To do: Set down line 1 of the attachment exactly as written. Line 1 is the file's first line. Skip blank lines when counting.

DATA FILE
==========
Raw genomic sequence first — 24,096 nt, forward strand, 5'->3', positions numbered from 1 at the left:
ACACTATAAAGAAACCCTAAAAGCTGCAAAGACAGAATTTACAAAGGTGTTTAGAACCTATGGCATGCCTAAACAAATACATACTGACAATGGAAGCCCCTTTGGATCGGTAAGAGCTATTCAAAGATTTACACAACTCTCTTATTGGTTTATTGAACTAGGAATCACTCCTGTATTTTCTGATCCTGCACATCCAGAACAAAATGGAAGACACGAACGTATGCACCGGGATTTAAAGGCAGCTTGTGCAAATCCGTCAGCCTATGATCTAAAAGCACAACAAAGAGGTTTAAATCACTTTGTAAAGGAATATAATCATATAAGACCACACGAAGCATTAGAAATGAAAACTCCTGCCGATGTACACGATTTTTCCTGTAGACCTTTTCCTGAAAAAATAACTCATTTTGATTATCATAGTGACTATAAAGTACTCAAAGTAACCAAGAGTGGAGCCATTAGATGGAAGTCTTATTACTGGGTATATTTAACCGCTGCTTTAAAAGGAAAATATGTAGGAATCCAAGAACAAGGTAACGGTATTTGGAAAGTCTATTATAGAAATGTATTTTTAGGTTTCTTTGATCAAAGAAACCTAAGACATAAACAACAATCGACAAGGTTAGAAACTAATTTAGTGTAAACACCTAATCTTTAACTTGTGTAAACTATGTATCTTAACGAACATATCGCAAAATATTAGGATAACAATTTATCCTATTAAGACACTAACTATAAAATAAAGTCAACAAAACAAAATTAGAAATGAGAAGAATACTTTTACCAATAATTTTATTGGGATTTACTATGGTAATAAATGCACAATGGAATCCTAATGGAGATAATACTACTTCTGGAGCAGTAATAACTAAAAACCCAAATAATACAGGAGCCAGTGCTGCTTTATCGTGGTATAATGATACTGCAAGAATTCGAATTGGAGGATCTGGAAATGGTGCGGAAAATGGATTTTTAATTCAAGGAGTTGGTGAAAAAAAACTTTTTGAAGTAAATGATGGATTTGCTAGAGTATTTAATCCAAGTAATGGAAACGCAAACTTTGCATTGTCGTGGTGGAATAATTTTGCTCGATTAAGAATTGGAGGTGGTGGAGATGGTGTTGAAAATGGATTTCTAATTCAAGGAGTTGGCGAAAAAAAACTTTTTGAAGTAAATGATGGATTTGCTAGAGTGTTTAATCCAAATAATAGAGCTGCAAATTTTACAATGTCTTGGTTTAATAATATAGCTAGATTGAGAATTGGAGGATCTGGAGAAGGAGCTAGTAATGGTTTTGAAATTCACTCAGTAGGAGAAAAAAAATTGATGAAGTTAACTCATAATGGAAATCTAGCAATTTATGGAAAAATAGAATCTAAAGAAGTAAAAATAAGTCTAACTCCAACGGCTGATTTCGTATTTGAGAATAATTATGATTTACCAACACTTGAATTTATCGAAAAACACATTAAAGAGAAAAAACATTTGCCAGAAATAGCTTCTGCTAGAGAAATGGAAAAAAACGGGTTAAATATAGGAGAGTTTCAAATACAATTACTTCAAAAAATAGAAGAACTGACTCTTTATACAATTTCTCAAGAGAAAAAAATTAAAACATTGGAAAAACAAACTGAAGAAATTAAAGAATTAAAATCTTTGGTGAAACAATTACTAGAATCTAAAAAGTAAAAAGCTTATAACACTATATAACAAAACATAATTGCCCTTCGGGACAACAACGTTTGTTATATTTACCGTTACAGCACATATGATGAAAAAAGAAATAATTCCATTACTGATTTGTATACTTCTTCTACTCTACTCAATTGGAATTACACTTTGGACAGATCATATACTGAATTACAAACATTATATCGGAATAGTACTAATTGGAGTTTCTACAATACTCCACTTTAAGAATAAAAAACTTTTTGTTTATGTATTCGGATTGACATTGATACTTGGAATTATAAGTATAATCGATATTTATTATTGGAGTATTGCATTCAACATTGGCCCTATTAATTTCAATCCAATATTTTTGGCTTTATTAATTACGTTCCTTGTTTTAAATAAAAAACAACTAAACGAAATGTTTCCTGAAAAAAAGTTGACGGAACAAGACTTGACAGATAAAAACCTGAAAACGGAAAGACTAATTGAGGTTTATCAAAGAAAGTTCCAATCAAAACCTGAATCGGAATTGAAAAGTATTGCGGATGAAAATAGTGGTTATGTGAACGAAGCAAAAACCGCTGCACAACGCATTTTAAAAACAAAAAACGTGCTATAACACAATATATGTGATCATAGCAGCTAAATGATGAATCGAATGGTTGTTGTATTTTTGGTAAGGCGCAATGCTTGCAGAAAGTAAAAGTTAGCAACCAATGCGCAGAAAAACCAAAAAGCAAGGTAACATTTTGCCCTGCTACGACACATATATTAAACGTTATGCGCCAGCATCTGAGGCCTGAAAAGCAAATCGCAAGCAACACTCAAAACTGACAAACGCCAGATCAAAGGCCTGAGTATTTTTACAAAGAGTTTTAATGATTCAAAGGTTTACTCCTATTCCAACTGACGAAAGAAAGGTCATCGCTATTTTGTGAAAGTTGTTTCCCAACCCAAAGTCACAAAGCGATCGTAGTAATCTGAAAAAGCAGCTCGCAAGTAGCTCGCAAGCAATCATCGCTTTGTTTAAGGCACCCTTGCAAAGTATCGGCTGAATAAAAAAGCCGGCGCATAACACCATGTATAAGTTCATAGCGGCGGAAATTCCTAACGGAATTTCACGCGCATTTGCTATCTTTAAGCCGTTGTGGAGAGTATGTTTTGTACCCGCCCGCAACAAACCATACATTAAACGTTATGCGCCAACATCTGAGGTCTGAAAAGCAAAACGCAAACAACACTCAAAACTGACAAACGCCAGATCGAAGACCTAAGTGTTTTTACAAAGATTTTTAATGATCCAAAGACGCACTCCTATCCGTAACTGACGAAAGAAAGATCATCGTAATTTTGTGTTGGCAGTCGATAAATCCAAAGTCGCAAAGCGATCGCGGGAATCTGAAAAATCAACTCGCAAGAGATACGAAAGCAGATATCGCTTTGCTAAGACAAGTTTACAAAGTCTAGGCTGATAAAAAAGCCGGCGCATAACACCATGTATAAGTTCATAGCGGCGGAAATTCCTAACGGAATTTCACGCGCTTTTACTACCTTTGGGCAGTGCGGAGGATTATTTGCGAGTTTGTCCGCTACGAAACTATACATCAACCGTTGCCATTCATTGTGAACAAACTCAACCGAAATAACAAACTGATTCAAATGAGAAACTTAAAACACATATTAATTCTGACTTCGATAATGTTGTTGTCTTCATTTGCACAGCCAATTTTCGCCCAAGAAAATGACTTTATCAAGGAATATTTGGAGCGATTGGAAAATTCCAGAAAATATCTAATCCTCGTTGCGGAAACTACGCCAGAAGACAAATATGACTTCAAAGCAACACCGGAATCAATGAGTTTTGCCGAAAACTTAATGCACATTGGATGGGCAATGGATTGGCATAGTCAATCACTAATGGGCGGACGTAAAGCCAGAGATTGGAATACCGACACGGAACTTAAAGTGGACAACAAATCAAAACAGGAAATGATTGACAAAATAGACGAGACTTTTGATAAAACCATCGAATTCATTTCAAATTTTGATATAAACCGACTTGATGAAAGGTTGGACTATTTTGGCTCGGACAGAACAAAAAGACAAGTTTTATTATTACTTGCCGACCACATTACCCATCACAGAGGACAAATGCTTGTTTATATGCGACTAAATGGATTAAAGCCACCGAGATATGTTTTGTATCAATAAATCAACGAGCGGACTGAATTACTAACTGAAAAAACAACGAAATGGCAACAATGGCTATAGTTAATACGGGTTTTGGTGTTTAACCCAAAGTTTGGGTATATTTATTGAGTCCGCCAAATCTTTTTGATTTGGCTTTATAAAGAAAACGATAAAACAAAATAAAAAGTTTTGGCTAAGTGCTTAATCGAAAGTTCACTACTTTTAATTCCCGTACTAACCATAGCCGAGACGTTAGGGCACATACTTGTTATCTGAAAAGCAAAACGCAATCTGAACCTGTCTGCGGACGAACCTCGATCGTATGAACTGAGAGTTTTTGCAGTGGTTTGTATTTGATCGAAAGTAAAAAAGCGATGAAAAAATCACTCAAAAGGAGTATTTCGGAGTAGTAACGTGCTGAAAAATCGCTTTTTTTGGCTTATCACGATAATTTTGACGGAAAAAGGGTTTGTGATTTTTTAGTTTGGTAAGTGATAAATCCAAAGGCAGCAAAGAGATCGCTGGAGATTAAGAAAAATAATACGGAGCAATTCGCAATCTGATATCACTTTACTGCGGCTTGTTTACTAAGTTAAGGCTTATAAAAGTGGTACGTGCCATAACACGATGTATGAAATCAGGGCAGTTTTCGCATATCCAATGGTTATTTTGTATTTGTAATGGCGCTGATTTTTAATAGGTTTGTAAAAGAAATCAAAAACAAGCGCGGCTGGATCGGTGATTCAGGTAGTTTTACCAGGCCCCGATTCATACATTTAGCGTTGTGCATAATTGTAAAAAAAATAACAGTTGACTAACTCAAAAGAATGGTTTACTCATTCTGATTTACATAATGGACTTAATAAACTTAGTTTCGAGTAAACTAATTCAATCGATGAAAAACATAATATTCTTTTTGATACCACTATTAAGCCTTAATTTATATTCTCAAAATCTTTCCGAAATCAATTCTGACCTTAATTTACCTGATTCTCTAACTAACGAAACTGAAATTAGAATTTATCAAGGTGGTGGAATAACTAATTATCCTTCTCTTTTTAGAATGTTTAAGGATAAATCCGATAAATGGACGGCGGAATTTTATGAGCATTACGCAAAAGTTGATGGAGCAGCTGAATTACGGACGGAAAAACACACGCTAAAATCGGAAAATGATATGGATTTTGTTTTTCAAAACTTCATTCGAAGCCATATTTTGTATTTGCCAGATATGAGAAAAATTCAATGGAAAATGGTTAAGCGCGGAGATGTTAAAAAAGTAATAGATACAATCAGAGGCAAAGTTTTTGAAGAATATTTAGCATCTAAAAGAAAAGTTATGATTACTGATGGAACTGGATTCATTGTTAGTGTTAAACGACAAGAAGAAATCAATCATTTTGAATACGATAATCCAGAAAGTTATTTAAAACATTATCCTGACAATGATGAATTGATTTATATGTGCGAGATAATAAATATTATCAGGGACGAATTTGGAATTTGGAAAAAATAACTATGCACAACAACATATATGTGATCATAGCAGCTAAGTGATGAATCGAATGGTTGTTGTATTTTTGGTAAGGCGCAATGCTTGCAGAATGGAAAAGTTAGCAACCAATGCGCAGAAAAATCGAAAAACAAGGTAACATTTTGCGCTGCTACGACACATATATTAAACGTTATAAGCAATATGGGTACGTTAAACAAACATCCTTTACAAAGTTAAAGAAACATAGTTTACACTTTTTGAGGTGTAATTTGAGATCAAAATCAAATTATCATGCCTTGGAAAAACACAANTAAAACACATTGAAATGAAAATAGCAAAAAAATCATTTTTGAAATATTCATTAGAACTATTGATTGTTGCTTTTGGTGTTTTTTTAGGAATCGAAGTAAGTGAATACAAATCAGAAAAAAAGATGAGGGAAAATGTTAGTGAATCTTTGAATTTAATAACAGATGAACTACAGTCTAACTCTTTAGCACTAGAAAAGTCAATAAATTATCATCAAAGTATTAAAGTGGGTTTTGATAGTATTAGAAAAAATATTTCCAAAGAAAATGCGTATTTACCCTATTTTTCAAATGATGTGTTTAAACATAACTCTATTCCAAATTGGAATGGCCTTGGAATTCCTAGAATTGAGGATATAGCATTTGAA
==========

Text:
Raw genomic sequence first — 24,096 nt, forward strand, 5'->3', positions numbered from 1 at the left: